- Rule 28(2) EPC can be regarded as a further exception to the requirements of Article 83 EPC, namely the setting of a time limit for the submission of an essential element of the disclosure.
- The guarantee of a full information for the public at the publication stage in all cases is indeed the reason why the time limit can be as long as sixteen months, but no longer. It cannot be admissible to extend the exception which is made to Article 83 EPC taken in conjunction with Article 123(2) EPC beyond what is necessary to achieve the purpose of informing the public.
- A micro-organism used in an invention can be regarded as subject-matter belonging to the application as originally filed via a double fiction: on the one hand an element essential for the original disclosure (the micro-organism) is regarded as fully disclosed in the application, even though it is not, on condition that it was actually deposited (not later than the date of filing) and the (formal) criterion of the time limit of Rule 28(2) EPC has been fulfilled.
- The information concerning the file number according to Rule 28(1)(c) EPC may therefore not be submitted after the expiry of the time limit set out in Rule 28(2)(a) EPC.
V. In response to a communication of 14 March 1994 of the Enlarged Board of Appeal, the appellant in case T 815/90 filed observations on the referred point of law on 29 May 1994. Oral proceedings took place on 24 October 1994, Mr D.C. Evans appearing for the appellant in case T 815/90. The appellant's arguments can be summarised as follows:
- The practical steps of depositing a culture in a collection require that the culture be identified by the depositor before the deposit is accepted. Thus, at the time of making the deposit, the only file reference number for the deposited culture is the depositor's own reference. The collection number is supplied later. For the purposes of sufficiency, what is important is the fact of the deposit under the Budapest Treaty (so that the culture is available to the public) and the relevant description in the specification accompanying the application. What the deposited culture is called does not and cannot change the sufficiency of the specification in any way.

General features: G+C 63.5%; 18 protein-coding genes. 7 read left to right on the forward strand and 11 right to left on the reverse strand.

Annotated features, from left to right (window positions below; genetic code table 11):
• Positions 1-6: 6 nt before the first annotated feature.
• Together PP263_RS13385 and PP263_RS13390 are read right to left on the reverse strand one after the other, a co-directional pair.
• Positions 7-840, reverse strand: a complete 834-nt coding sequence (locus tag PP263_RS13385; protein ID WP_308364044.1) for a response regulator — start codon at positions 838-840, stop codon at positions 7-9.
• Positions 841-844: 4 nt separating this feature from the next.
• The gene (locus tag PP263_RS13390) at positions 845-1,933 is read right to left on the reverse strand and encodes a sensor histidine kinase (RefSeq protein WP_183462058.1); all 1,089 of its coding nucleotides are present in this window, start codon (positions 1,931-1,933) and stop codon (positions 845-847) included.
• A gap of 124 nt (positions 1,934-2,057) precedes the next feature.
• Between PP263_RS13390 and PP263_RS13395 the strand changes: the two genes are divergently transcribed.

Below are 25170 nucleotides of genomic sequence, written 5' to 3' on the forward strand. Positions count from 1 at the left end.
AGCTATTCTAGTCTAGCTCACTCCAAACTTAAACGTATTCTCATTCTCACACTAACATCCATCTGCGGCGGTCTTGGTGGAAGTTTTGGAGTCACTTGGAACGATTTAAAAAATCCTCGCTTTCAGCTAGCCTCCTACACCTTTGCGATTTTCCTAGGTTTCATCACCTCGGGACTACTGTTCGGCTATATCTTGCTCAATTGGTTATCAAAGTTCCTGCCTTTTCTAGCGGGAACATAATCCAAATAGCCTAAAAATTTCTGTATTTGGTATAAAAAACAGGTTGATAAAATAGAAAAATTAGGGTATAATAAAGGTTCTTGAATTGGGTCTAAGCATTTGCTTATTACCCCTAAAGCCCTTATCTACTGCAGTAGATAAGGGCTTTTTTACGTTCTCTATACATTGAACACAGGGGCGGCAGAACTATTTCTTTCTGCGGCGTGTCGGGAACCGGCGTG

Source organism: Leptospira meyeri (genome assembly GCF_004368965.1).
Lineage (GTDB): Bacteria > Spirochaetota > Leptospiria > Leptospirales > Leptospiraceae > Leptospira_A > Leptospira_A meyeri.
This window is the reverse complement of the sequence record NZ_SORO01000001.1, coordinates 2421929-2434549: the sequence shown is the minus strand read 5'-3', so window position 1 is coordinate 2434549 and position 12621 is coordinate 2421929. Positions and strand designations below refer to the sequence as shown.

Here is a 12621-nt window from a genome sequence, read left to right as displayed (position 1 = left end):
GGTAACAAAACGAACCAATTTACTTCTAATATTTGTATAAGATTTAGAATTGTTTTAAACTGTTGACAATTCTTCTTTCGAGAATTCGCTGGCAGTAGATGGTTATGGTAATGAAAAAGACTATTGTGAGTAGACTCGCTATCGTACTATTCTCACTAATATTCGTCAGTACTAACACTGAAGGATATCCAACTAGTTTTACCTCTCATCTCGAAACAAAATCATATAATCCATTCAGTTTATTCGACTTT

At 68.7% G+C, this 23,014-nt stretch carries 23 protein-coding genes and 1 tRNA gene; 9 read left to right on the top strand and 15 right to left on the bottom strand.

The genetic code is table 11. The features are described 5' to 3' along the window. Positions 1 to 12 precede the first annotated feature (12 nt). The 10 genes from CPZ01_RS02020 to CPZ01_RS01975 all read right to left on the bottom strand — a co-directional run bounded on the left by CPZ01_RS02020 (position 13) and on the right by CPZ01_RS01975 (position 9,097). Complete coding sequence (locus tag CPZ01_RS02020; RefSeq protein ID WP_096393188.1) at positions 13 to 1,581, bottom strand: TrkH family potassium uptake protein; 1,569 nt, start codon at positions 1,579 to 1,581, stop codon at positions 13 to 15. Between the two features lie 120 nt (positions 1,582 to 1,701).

- The purpose of Rule 28 EPC is not to place an undue burden on the person skilled in the art. In the present case, such a person would know of the culture due to the presence of the previously published article in Immun. 32(2) 1981 or the patent specification as the case may be and would then apply to the ATCC for a sample of the culture on the basis of information available to him at the time. The presence of the ATCC file number is not necessary.
- Thus the practice of giving an ATCC number in a document is a means of verifying to the interested public that the culture concerned is genuine and has been accepted by the ATCC. Where however there is no ATCC number given, provided the interested member of the public knows where the culture is deposited and has some description then that will in practice be sufficient to identify the culture.
- If there is sufficient information within the specification to enable the cell line to be identified in a collection, then the specification is de facto sufficient. In view of Rule 28(1)(c) EPC, in order to be de jure sufficient, a file number must be included in the specification.
- The supply of the official file number issued by the culture collection in respect of that culture is nothing more than a convenience required by Rule 28 EPC. It is not in these circumstances "new matter" within the meaning of Article 123(2) EPC, since it does neither repeat nor add anything to the technical information contained in the specification that was present in the specification in the first place. The lack of a file number, and more particularly an "official" file number, is simply a deficiency of the specification in the formal sense.
- The commonsense approach of the EPO to date has been that the lack of a file number is simply a "deficiency" and can and should be remedied as such. This approach was supported by the Legal Board of Appeal in its decision J 8/87, where it provided that, where the file number had not been provided within the Rule 28(2)(a) EPC period, since this was a deficiency, the applicant should be given the opportunity to remedy the deficiency. This interpretation was a correct interpretation taking into account the actual practice of the deposit of a culture sample with a depositary institution.
- The situation in the decision of an examining division dated 14 November 1989 (OJ EPO 1990, 156) is analogous to that of the present application. However, in this latter case the examining division was not invited to give consideration to the substance of the case and arrived at an erroneous decision as a result.
- It is plain that the practice of deposit of a culture supports the contention that the omission of the official deposit number issued by the deposit authority is a mere deficiency. At the date of publication of the specification, the specification is sufficient because the cell line is available as of right under Rule 11 of the Budapest Treaty. Furthermore, it is to be noted that where the applicant's own designation has been used, then this is an "official" number within the meaning of the Convention since it is a statutory requirement for the initial deposit at the time of filing of the application (see Budapest Treaty).
- The specification cannot be insufficient until the specification is published because the person skilled in the art simply cannot have access to the specification until publication. Thus, up to the date of publication, the question of insufficiency cannot arise, since the person skilled in the art cannot as of right have access to it. It follows therefore that the "fiction" of a sufficiency of disclosure provided by Rule 28 EPC as proposed by the President of the EPO is a non sequitur. It is only on publication that the right of the skilled person to obtain a sample comes into being.